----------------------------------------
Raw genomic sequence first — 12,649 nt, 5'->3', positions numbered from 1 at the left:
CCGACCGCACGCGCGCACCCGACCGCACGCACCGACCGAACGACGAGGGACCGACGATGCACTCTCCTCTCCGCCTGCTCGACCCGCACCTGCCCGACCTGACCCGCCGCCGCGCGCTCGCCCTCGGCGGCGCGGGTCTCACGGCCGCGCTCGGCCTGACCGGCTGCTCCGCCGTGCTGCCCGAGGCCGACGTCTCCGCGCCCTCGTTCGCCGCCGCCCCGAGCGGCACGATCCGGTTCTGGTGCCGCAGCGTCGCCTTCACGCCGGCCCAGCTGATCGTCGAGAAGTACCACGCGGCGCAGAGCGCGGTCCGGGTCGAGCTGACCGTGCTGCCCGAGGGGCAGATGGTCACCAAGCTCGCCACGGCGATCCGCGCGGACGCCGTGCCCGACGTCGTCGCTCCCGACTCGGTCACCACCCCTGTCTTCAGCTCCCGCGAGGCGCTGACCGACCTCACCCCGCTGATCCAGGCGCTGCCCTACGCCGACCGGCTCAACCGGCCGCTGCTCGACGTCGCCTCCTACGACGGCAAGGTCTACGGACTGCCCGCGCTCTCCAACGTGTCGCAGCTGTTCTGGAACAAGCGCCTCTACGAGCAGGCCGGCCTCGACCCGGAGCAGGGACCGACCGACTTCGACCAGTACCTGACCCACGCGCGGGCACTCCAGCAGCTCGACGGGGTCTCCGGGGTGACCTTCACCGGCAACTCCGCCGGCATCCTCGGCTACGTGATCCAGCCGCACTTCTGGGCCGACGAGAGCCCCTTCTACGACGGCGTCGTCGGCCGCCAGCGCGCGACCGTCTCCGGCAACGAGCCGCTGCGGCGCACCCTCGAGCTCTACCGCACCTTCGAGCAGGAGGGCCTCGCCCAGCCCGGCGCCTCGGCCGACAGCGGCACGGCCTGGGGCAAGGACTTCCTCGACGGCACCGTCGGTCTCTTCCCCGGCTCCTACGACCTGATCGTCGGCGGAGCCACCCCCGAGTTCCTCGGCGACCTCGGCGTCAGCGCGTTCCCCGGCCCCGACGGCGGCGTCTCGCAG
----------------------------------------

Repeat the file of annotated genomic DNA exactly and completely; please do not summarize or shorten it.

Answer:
Raw genomic sequence first — 12,649 nt, 5'->3', positions numbered from 1 at the left:
CCGACCGCACGCGCGCACCCGACCGCACGCACCGACCGAACGACGAGGGACCGACGATGCACTCTCCTCTCCGCCTGCTCGACCCGCACCTGCCCGACCTGACCCGCCGCCGCGCGCTCGCCCTCGGCGGCGCGGGTCTCACGGCCGCGCTCGGCCTGACCGGCTGCTCCGCCGTGCTGCCCGAGGCCGACGTCTCCGCGCCCTCGTTCGCCGCCGCCCCGAGCGGCACGATCCGGTTCTGGTGCCGCAGCGTCGCCTTCACGCCGGCCCAGCTGATCGTCGAGAAGTACCACGCGGCGCAGAGCGCGGTCCGGGTCGAGCTGACCGTGCTGCCCGAGGGGCAGATGGTCACCAAGCTCGCCACGGCGATCCGCGCGGACGCCGTGCCCGACGTCGTCGCTCCCGACTCGGTCACCACCCCTGTCTTCAGCTCCCGCGAGGCGCTGACCGACCTCACCCCGCTGATCCAGGCGCTGCCCTACGCCGACCGGCTCAACCGGCCGCTGCTCGACGTCGCCTCCTACGACGGCAAGGTCTACGGACTGCCCGCGCTCTCCAACGTGTCGCAGCTGTTCTGGAACAAGCGCCTCTACGAGCAGGCCGGCCTCGACCCGGAGCAGGGACCGACCGACTTCGACCAGTACCTGACCCACGCGCGGGCACTCCAGCAGCTCGACGGGGTCTCCGGGGTGACCTTCACCGGCAACTCCGCCGGCATCCTCGGCTACGTGATCCAGCCGCACTTCTGGGCCGACGAGAGCCCCTTCTACGACGGCGTCGTCGGCCGCCAGCGCGCGACCGTCTCCGGCAACGAGCCGCTGCGGCGCACCCTCGAGCTCTACCGCACCTTCGAGCAGGAGGGCCTCGCCCAGCCCGGCGCCTCGGCCGACAGCGGCACGGCCTGGGGCAAGGACTTCCTCGACGGCACCGTCGGTCTCTTCCCCGGCTCCTACGACCTGATCGTCGGCGGAGCCACCCCCGAGTTCCTCGGCGACCTCGGCGTCAGCGCGTTCCCCGGCCCCGACGGCGGCGTCTCGCAG